In one corner, wearing red, we have a car rental agency. Struggling amidst the pandemic, but rebounding amid spring break. I had attained top loyalty status for several years, but following some service blunders and the outbreak of the pandemic, my rentals with the agency were noticeably lower. Though, for my first family trip in a year, there were selected out of the two agencies I would consider.
In the other corner, in royal orange, we have a traditional branch bank. Solid throughout the crisis but a local presence and noted fan favorite. I have been with the bank for over twenty years. They are a local bank, so when I moved, I anticipated that I would have to move banks. While mobile tools make it easier, I knew that simple tasks such as making a withdrawal from an ATM would be a costly exchange. The bank, recognizing the situation, offered to waive all ATM fees (including surcharges from the other bank) so I would not have to move accounts.
Then there are things that happen outside of our control, and here is where the fight comparison really begins.
Where CX Goes Right and Wrong
Blizzards Happen. The car rental company is not able to control that. I had to make a reservation change by calling the company. However, perhaps through confusion, they created a new reservation and the old reservation was still in the system. A hiccup that should not be an issue, until someone else drove my originally reserved car off the rental lot, with my credit card being charged. A few steps in a security process were overlooked – human error – but the machines felt I was accountable. I noticed it in my app first, when I brought it up to the rental agent, he casually dismissed it. When I called the rental company because I was concerned about my liability for damage, it was casually dismissed. When I called a third time after the changes hit my account, I was told there was a process that I had to follow to fix the situation, and was remanded for not cancelling my original reservation (which I thought I had). The burden was on me to correct the error they made, even if I did have some culpability.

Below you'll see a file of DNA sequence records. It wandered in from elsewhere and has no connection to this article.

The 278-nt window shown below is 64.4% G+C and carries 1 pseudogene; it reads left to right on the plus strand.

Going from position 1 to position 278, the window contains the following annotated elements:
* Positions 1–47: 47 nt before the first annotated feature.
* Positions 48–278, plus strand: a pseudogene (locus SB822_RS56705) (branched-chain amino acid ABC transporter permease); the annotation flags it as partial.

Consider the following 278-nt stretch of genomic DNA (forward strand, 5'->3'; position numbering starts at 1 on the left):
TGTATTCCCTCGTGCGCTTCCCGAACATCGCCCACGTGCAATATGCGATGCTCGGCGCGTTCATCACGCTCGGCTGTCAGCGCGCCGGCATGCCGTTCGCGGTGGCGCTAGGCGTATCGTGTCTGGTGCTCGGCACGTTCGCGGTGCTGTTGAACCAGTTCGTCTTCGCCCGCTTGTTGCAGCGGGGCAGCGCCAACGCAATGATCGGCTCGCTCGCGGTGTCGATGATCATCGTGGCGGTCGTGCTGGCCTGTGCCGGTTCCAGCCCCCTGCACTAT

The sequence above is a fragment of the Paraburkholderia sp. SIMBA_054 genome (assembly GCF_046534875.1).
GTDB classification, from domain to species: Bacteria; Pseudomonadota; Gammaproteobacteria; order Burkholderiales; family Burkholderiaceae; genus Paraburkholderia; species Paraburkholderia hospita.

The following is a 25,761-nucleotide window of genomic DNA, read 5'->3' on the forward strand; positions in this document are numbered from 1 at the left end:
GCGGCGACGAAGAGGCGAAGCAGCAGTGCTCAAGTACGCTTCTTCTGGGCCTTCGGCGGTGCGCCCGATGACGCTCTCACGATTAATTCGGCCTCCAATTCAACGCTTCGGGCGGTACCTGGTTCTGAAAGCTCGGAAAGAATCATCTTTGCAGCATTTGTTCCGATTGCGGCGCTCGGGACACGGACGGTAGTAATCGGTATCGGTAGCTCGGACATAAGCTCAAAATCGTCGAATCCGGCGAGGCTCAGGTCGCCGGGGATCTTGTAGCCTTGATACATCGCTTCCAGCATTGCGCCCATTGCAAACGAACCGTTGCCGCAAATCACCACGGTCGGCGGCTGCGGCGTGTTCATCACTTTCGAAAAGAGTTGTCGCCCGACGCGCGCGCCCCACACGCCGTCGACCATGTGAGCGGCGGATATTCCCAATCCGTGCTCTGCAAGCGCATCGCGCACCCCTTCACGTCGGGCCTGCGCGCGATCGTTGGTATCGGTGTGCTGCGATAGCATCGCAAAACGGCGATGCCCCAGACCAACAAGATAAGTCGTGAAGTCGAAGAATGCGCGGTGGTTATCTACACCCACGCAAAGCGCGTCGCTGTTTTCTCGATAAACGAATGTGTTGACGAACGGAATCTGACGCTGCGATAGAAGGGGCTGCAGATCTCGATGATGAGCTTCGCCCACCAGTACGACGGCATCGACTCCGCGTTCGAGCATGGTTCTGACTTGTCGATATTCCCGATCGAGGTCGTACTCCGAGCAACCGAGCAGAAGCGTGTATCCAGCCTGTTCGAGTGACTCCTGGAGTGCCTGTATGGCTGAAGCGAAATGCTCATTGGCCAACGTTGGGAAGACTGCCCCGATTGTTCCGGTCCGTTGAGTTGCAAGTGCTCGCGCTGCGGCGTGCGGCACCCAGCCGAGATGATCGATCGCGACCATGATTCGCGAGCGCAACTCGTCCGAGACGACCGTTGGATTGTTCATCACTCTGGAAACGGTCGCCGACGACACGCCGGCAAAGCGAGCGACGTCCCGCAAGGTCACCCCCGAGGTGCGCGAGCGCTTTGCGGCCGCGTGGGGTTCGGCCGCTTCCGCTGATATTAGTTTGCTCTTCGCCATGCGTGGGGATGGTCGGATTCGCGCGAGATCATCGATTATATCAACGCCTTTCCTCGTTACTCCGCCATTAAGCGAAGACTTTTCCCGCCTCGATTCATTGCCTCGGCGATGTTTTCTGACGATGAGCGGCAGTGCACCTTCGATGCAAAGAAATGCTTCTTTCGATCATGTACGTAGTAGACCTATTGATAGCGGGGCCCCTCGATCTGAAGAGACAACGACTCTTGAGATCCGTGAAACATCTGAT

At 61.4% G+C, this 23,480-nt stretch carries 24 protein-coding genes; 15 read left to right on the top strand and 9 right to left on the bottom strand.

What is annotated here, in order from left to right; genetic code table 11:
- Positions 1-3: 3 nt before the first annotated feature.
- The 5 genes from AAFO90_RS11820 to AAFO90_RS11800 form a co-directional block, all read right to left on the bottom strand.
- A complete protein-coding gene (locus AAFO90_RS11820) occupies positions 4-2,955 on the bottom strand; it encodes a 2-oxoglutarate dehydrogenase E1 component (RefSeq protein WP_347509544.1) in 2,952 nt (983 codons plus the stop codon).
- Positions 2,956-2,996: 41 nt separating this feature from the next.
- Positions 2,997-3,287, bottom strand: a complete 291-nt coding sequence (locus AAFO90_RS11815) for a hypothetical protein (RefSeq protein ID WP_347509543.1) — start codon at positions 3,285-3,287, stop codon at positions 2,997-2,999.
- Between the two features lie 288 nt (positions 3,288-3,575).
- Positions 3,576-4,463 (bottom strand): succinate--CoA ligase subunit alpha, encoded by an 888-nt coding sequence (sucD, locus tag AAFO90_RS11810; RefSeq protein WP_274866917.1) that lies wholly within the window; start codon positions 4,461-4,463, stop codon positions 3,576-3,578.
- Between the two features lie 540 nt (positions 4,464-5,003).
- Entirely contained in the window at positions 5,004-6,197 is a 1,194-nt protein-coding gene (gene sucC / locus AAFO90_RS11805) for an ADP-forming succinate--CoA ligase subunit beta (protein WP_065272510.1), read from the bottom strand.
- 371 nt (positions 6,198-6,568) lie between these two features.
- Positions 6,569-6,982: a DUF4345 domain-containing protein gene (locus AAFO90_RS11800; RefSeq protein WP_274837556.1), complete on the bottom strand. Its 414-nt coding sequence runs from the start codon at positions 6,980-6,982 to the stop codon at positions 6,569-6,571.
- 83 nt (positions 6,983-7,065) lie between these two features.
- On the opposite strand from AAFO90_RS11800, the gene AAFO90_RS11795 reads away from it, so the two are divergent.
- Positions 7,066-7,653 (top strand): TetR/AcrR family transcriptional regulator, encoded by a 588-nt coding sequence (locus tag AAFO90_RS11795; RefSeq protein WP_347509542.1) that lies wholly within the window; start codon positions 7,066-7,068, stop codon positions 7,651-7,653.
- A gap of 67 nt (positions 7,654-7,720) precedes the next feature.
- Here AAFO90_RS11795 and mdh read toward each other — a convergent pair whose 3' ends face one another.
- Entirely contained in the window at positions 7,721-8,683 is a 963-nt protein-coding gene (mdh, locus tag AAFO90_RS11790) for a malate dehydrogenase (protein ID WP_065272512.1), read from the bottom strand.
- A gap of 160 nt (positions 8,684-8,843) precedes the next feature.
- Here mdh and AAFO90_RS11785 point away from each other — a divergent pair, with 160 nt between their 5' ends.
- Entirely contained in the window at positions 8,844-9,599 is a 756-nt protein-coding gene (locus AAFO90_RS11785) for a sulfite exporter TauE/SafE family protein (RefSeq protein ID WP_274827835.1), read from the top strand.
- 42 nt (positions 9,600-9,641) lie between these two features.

Hacks Happen. Banks work very hard to minimize them, but those determined to get their hands on others’ money find new and creative ways to circumvent security. Even I have alerts for activity based on amounts that, even if not suspicious, would at least be noteworthy. It only took one week with friends visiting where I did not log into my account once for them to take advantage of my lack of attention. Over the course of just a few days, the hacker had connected my account to PayPal and started to drain funds in small amounts so as to not draw attention. Despite all the bank and personal safety measures in place, they got away with a significant amount of funds. Who would not dread the call to the bank after such an event. However, within one phone call I had received new account numbers, had my debit cards transferred to the new account numbers, issued new checks for free and was told that they would work to reverse all the charges and take up the matter with PayPal on my behalf.
Building CX Success
One might feel this is a case study for closed-loop feedback. Might it be a case for leveraging the customer effort score over something like NPS+ or even finding better ways to empower the employees which I frequently discuss? Instead, this is a continuation of what I wrote last week, your CX Strategy does not have to ensure perfection but it must strive to improve the customer experience. Otherwise, save the effort and do not measure.
A CX Strategy will include a customer-centric approach (instead of a process approach), an understanding of usage intent (instead of a commercial view on each channel), the appropriate communication channels – survey or conversational for each touchpoint (not just a simplified approach), a review of real customer reviews (do not ignore the ones we do not like) and a better understanding of the user experience. It is in this context that a reflection of these two stories objectively, will tell you which one is forming the building blocks for a good customer experience versus measuring to tell the world that they care. You will not be perfect, but continue building with success and learning from failures – and the customer experience will improve.
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